Rust Belt chic: Can gritty, beaten down cities find their inner cool?

Half of urban renewal relies on changing a blighted city’s image. So why are city rebranding campaigns such notorious failures?


MIT students invent bike helmet vending machine

Bikeshares are a really smart idea, so participants obviously know how to use their brains — but they apparently don’t know how to protect them. Helmet use on bikeshare bikes is pretty abysmal — data from Boston’s bikeshare program show …


Go cargo: Utility bikes take cities by storm

One of the most common excuses for using gas power rather than pedal power goes something like this: “But I can’t take the kids/dog/groceries along on my bike.” The cargo bicycle eliminates that excuse.


Spectacular wooden bikes made from salvaged urban trees

The Giving Tree should be ashamed of herself. Oh, sure, she let herself be made into a boat and a house and an uncomfortable metaphor for maternal martyrdom, but did she ever turn into a completely sweet-ass bike? Not a …


High gas prices? Whatevs — my phone gets me where I want to go

Given the choice between a car and a smartphone, young people increasingly opt for the phone. Why? Owning a car is sooooo last century. Plus, a phone is increasingly the best way to get around.


Tightening the Rust Belt: How a Clevelander fell in love with Pittsburgh

During a week spent fixing up an old house, including a glamorous MLK Day hanging out in a dumpster, one young urbanite fell prey to the charms of the Steel City -- and its ability to turn abandonment into opportunity.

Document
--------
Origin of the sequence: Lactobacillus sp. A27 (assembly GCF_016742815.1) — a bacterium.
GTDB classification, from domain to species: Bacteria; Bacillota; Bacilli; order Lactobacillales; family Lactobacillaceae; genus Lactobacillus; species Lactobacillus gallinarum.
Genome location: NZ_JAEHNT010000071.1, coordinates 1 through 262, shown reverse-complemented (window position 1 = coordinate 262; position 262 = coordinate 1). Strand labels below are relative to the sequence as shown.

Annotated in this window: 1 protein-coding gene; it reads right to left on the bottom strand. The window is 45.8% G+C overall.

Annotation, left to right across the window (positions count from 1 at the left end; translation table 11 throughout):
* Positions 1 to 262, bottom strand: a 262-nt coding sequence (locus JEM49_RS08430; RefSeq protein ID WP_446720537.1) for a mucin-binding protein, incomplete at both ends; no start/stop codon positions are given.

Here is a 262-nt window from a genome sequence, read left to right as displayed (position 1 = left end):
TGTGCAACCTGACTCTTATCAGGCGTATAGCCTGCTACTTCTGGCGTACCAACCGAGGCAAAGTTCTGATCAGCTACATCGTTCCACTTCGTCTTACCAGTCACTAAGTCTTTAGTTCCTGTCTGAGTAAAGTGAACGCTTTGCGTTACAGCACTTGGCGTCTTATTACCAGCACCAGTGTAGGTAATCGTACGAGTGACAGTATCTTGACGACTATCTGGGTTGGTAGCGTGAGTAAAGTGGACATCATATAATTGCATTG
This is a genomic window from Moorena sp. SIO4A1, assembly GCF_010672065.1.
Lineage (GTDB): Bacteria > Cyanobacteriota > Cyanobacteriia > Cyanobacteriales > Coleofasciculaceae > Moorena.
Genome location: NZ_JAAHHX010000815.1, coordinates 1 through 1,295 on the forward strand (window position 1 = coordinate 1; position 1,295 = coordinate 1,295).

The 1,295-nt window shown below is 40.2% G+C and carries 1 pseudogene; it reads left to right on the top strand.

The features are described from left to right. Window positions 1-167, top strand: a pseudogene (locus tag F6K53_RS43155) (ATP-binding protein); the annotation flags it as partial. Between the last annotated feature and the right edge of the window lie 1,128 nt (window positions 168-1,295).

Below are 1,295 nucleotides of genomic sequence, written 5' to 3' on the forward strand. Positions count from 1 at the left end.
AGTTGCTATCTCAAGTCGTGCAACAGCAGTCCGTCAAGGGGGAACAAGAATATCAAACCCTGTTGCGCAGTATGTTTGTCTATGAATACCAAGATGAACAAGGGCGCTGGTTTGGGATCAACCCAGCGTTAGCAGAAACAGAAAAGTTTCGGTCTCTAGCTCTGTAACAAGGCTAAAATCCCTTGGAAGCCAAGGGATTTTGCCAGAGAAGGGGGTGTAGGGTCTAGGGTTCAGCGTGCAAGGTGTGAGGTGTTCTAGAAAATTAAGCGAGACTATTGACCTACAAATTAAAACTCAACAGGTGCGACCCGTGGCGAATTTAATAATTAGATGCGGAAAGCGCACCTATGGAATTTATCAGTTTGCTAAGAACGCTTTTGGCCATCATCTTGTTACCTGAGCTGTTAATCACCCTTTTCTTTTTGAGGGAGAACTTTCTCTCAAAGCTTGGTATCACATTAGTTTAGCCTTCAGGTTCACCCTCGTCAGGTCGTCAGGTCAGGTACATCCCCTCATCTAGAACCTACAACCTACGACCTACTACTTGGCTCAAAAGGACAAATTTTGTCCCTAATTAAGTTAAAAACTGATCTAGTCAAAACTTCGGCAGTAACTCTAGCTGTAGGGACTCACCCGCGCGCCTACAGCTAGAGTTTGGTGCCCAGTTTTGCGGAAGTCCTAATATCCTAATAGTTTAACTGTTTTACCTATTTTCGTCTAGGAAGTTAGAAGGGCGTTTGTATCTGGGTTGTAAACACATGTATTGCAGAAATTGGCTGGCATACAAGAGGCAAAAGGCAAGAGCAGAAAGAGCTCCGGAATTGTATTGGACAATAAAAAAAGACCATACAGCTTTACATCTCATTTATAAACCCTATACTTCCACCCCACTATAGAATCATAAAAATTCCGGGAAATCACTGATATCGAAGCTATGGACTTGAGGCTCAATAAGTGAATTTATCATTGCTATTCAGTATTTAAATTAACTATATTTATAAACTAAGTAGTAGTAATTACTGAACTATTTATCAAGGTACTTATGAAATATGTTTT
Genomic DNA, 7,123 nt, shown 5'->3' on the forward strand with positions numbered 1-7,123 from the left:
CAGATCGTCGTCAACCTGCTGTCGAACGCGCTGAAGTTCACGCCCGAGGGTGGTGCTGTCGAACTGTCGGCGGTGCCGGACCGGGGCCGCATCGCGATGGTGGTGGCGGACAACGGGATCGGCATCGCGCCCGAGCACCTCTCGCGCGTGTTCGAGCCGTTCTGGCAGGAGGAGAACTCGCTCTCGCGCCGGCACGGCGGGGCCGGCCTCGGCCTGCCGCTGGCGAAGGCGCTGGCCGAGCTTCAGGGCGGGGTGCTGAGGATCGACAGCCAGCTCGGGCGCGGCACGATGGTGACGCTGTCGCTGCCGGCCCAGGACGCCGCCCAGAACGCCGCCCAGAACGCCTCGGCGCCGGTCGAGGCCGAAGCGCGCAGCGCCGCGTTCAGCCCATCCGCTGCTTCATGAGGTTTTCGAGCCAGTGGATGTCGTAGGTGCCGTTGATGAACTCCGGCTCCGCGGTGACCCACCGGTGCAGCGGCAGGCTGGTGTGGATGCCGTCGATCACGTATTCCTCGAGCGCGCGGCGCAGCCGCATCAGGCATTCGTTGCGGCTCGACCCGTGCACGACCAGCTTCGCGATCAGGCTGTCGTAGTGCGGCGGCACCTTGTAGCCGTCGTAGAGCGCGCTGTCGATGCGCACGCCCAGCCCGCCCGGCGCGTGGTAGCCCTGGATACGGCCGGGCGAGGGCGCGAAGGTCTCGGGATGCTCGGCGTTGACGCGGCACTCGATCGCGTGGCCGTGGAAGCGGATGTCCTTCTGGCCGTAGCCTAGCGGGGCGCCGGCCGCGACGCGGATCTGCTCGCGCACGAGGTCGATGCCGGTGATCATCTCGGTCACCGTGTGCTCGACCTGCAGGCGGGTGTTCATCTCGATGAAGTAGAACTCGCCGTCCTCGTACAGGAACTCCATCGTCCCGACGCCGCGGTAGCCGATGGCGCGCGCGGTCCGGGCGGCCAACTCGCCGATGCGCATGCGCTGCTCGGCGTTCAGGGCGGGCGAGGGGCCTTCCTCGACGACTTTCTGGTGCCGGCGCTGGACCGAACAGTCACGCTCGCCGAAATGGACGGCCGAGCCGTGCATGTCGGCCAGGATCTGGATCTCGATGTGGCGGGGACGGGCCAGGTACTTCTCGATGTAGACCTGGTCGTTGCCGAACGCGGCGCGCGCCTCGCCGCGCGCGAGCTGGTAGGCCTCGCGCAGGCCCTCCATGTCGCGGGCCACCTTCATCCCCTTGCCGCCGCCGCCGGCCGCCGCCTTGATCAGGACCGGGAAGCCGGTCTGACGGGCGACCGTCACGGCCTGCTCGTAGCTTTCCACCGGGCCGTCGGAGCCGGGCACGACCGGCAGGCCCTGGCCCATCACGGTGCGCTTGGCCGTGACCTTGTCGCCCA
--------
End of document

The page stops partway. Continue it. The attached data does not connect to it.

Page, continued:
Urban Agriculture

Mexico City’s urbanization threatens ancient ‘floating gardens’

Chinampas, or floating gardens -- small artificial islands full of crops, built up on shallow lake beds -- once sustained the Aztec capital of Tenochtitlan, producing multiple harvests every year. They still exist in Mexico City, for now.


Hot tram! Old trolleys are the new classic cars [SLIDESHOW]

After nearly going extinct in the ’60s, vintage streetcars are returning to the rails in downtowns from Philly to San Francisco. Here's what it looks like when mass transit goes retro.


New revelations about how Fukushima almost forced the evacuation of Tokyo

During the most dire period in the Fukushima meltdown, the president of Japanese utility company Tepco tried to evacuate all workers at the stricken reactor. If that order went through, it would have precipitated a worst-case scenario and ultimately the …